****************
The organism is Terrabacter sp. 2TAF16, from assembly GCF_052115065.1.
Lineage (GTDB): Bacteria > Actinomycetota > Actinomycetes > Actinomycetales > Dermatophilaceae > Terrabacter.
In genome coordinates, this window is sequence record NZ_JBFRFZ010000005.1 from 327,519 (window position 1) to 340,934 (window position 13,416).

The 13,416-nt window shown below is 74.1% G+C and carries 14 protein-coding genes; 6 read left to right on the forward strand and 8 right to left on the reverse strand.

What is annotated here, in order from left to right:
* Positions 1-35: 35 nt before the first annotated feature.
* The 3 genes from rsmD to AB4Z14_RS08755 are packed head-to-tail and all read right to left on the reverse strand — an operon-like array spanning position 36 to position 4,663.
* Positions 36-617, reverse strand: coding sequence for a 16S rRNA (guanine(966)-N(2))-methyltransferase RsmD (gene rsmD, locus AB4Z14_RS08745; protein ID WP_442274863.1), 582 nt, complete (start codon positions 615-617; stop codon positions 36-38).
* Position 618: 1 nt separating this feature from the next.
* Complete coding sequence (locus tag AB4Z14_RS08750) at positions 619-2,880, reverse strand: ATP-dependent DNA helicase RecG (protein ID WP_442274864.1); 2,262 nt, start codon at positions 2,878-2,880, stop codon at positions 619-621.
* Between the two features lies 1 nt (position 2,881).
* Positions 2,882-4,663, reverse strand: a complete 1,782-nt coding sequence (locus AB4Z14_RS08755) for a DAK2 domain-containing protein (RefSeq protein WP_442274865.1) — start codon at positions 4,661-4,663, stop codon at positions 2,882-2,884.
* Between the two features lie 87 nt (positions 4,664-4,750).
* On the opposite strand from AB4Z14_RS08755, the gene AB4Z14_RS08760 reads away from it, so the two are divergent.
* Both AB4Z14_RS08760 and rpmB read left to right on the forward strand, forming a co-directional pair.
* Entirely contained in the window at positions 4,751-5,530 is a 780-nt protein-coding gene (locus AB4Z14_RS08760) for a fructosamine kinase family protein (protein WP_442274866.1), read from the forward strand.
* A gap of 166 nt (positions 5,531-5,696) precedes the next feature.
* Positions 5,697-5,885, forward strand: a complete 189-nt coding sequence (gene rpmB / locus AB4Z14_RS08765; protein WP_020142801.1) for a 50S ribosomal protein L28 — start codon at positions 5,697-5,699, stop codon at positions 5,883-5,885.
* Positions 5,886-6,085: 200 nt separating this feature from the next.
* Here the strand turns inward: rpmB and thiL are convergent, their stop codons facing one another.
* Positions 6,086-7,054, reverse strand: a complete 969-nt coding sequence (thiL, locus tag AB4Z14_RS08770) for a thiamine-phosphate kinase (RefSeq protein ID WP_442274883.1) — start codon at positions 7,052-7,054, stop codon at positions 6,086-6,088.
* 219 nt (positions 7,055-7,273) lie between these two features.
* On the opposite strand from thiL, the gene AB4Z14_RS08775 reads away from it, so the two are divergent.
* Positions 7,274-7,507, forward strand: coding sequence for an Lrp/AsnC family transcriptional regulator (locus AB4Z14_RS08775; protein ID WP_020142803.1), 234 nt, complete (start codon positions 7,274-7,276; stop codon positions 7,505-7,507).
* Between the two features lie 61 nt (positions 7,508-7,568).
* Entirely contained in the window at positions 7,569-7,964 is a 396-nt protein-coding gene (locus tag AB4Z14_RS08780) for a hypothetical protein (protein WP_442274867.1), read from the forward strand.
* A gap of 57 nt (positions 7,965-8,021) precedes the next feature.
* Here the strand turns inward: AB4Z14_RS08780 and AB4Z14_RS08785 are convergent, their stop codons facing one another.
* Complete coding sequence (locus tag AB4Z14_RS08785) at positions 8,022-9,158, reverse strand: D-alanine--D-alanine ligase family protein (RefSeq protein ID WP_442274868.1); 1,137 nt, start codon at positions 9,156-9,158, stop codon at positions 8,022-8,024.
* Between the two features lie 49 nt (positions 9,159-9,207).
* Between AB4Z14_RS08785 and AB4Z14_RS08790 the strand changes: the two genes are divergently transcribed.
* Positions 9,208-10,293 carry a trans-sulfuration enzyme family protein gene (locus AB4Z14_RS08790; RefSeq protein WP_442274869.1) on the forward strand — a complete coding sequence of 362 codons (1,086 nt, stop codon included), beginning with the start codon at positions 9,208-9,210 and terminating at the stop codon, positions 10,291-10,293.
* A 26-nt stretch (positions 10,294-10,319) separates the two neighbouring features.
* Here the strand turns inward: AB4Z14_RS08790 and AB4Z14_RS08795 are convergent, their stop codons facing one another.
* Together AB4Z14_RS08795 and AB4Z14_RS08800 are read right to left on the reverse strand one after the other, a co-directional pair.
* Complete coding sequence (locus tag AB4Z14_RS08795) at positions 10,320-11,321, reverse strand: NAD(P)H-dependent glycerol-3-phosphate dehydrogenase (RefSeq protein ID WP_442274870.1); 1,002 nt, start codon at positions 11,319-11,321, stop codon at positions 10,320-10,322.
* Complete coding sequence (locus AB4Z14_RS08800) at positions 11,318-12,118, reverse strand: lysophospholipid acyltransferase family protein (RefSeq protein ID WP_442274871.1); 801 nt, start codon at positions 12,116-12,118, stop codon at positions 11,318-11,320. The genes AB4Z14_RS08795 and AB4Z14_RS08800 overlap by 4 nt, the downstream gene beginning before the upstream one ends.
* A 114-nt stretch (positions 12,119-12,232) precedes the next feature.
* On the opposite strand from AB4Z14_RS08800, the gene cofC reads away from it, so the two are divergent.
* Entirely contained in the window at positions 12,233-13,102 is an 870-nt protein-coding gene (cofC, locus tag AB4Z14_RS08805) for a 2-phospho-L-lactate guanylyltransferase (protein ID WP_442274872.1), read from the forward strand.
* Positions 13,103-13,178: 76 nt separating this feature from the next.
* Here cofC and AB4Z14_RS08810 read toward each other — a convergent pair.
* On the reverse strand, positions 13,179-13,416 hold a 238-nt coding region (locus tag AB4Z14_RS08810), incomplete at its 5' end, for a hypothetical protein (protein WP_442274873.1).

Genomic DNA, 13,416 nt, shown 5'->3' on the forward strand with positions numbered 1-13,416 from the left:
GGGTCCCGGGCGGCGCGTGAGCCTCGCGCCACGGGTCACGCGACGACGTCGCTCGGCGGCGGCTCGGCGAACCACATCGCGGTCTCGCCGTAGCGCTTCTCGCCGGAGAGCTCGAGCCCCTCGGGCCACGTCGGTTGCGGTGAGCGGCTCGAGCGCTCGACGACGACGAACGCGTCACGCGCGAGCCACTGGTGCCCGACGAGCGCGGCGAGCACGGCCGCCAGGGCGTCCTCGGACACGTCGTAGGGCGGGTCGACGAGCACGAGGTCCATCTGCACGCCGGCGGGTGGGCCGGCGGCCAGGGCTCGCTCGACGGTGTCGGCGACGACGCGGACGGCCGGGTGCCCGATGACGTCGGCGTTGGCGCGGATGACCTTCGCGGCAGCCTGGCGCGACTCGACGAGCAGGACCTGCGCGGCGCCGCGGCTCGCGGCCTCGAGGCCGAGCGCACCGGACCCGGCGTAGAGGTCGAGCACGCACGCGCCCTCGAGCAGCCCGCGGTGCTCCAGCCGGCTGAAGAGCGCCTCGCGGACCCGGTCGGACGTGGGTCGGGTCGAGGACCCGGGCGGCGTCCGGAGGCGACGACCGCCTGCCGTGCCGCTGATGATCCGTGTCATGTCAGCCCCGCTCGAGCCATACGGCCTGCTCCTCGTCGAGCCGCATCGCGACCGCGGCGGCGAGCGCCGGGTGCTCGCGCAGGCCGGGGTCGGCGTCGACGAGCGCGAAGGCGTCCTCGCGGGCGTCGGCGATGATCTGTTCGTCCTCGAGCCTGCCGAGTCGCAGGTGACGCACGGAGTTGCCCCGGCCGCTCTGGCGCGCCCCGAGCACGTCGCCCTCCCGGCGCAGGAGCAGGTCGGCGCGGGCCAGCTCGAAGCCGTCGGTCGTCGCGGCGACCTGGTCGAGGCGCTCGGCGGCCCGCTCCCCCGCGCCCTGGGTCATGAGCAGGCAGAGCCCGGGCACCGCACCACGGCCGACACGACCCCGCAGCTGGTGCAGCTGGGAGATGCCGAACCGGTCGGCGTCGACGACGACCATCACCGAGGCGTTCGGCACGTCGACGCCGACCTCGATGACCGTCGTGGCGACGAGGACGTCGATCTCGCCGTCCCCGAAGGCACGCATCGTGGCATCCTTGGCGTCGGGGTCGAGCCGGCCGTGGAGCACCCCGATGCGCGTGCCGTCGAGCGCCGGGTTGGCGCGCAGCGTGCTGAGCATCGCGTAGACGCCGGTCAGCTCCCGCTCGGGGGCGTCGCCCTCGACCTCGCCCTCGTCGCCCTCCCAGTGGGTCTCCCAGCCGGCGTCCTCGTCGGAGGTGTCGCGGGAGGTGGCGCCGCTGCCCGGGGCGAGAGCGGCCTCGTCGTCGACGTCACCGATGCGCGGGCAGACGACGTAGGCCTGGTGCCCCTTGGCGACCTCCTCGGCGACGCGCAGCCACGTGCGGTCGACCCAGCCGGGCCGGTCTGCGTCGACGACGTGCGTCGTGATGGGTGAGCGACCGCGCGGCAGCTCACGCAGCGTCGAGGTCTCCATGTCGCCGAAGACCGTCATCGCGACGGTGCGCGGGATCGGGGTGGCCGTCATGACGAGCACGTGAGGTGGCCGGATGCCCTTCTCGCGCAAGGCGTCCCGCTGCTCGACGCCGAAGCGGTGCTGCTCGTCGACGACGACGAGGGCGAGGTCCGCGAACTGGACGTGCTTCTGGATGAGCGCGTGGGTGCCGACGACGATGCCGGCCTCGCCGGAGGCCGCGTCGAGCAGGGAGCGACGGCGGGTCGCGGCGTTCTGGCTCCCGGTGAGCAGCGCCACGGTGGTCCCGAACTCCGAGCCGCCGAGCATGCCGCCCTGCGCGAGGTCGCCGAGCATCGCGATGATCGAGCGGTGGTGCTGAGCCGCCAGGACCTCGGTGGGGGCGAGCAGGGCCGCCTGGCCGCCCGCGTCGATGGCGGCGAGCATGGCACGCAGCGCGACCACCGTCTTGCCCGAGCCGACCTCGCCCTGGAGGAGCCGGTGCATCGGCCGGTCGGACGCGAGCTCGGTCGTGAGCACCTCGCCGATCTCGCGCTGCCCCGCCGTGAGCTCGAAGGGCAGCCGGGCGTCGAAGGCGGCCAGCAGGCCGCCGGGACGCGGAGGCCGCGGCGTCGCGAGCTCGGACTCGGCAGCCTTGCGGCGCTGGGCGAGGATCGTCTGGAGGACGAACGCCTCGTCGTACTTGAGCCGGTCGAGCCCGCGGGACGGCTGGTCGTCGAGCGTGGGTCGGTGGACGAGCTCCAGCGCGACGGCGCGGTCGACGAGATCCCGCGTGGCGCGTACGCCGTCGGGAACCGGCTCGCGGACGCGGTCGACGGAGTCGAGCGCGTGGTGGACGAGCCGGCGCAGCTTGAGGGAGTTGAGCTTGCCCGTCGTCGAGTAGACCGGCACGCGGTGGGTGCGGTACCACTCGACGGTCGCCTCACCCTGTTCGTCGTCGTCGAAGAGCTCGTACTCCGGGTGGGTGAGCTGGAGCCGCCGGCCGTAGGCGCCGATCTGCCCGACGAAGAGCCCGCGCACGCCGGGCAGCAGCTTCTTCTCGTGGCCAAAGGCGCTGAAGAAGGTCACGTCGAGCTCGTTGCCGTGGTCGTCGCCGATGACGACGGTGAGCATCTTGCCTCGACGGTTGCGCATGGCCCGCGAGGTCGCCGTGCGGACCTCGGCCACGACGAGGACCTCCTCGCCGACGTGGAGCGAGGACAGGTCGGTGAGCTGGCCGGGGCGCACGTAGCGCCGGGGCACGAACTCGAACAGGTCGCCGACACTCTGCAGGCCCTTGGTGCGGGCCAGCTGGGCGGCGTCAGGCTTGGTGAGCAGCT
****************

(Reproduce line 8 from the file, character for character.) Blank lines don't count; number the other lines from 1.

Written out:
* Positions 36-617, reverse strand: coding sequence for a 16S rRNA (guanine(966)-N(2))-methyltransferase RsmD (gene rsmD, locus AB4Z14_RS08745; protein ID WP_442274863.1), 582 nt, complete (start codon positions 615-617; stop codon positions 36-38).